Document Detail


A dynamical systems analysis of spontaneous movements in newborn infants.
MedLine Citation:
PMID:  17550872     Owner:  NLM     Status:  MEDLINE    
Abstract/OtherAbstract:
The authors evaluated the characteristics of infants' spontaneous movements by using dynamical systems analysis. Participants were 6 healthy 1-month-old full-term newborn infants (3 males, 3 females). They used a triaxial accelerometer to measure limb acceleration in 3-dimensional space. Acceleration signals were recorded during 200 s from the right wrist when the infant was in an active alert state and lying supine (sampling rate 200 Hz). and was stored in the system's memory. Digitized data were transferred to a PC for subsequent processing with analysis software. The acceleration time series data were analyzed linearly and nonlinearly. Nonlinear time series analysis suggested that the infants' spontaneous movements are characterized by a nonlinear chaotic dynamics with 5 or 6 embedding dimensions. The production of infants'spontaneous movements involves chaotic dynamic systems that are capable of generating voluntary skill movements.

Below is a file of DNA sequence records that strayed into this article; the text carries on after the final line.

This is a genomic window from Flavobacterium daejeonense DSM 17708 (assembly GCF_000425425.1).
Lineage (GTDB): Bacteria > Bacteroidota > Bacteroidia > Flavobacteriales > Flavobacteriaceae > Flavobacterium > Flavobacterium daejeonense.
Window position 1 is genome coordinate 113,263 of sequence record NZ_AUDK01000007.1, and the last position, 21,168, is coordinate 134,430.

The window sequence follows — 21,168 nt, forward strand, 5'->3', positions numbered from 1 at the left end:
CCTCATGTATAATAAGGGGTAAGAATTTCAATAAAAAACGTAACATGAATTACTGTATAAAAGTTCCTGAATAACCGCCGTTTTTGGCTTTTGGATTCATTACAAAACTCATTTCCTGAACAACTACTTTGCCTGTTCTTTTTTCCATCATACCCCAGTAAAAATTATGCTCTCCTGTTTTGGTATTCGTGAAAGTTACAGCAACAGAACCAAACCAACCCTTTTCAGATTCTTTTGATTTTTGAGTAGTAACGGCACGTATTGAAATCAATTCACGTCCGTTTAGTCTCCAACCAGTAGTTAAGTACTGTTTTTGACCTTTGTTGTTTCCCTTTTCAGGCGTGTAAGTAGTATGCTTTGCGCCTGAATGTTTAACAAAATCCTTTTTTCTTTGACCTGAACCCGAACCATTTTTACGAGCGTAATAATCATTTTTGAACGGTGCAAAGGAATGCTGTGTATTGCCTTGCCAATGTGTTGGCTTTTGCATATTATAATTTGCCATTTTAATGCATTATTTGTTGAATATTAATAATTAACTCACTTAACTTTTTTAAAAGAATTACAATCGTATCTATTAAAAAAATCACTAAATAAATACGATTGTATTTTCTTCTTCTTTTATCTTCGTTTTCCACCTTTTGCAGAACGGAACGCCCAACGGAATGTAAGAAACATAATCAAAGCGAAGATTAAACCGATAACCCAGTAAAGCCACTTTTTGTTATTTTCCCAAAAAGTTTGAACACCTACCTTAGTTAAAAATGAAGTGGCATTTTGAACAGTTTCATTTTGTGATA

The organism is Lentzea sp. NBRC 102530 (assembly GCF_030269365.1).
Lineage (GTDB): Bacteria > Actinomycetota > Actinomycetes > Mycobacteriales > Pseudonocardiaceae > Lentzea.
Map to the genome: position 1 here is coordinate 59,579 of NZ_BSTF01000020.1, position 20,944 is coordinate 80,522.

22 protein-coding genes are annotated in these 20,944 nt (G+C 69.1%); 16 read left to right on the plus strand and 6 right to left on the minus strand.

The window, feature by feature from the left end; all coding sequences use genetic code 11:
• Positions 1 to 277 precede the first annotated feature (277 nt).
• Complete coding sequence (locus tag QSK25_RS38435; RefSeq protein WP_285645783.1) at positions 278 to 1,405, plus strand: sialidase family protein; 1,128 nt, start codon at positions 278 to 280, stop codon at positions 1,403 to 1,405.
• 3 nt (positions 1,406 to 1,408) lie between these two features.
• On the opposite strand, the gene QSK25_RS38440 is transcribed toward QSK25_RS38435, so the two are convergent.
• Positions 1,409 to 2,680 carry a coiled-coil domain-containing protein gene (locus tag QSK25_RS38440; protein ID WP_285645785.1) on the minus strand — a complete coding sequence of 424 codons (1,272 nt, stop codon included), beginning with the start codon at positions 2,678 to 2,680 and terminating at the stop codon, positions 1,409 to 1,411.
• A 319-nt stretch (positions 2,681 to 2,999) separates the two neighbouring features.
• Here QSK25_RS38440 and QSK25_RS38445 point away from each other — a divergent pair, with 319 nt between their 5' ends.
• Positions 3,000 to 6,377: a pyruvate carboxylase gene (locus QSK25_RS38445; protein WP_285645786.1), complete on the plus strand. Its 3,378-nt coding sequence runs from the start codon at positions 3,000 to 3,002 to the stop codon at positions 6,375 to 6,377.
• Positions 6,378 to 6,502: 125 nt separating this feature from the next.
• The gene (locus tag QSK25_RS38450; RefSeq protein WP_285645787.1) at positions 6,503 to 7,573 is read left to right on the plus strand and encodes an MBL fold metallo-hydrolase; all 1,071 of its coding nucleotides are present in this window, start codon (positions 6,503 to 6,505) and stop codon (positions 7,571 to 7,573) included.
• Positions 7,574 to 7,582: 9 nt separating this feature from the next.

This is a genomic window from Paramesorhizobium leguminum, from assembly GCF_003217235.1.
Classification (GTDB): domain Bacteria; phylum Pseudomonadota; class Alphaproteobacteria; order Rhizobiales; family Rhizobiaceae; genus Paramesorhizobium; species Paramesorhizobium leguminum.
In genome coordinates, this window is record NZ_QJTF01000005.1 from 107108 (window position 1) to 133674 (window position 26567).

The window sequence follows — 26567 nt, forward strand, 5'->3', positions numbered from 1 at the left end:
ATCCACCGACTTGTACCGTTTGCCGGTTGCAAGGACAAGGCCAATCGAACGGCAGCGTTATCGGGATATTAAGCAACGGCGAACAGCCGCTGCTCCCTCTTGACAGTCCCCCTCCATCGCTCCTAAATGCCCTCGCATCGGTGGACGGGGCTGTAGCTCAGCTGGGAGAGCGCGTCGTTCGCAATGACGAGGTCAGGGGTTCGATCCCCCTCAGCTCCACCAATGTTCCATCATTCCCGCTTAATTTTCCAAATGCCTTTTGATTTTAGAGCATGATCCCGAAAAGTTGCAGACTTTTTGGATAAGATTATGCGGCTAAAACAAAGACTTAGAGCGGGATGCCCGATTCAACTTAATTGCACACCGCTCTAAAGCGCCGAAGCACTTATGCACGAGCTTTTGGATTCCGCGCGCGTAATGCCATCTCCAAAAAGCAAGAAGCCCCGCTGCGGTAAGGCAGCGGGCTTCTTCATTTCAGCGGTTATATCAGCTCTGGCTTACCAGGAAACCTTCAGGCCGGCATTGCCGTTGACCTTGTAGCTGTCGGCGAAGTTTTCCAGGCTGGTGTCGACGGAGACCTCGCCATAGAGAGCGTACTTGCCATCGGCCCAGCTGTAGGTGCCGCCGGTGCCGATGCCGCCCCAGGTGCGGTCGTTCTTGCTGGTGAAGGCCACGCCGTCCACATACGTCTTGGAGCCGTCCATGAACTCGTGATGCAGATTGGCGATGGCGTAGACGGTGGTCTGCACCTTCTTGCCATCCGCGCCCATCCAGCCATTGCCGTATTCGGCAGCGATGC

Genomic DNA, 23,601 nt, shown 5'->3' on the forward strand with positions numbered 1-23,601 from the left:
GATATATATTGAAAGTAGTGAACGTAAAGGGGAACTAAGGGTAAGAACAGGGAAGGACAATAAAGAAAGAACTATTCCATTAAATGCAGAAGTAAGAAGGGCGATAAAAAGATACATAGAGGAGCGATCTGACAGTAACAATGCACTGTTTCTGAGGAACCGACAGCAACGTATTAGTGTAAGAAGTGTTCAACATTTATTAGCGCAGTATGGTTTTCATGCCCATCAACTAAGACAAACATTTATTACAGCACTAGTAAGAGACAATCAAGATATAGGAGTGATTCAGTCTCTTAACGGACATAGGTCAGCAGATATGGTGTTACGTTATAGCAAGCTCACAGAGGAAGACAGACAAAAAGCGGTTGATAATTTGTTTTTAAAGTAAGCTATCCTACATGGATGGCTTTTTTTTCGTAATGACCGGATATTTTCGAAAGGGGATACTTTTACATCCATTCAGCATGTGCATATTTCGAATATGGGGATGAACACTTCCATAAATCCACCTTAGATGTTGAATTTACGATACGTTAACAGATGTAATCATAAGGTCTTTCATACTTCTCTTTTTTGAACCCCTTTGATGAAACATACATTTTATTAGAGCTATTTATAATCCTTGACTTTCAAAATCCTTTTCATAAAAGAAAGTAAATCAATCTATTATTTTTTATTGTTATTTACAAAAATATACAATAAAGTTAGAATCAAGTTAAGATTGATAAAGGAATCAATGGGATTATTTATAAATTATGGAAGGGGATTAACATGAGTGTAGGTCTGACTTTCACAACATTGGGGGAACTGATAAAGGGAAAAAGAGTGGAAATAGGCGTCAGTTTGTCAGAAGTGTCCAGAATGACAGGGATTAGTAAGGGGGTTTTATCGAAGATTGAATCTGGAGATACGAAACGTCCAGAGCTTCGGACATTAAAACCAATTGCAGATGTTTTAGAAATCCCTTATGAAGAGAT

Authors:
Shohei Ohgi; Satoru Morita; Kek Khee Loo; Chihiro Mizuike
Publication Detail:
Type:  Journal Article    
Journal Detail:
Title:  Journal of motor behavior     Volume:  39     ISSN:  0022-2895     ISO Abbreviation:  J Mot Behav     Publication Date:  2007 May 
Date Detail:
Created Date:  2007-06-06     Completed Date:  2007-07-20     Revised Date:  -    
Medline Journal Info:
Nlm Unique ID:  0236512     Medline TA:  J Mot Behav     Country:  United States    
Other Details:
Languages:  eng     Pagination:  203-14     Citation Subset:  IM    
Affiliation:
Department of Rehabilitation Science, Seirei Christopher University, Hamamatsu, Shizuoka, Japan. shohei-o@seirei.ac.jp
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MeSH Terms
Descriptor/Qualifier:
Acceleration
Biomechanics / methods*
Child Development / physiology*
Extremities
Female
Humans
Infant, Newborn
Male
Movement / physiology*
Task Performance and Analysis*

From MEDLINE®/PubMed®, a database of the U.S. National Library of Medicine


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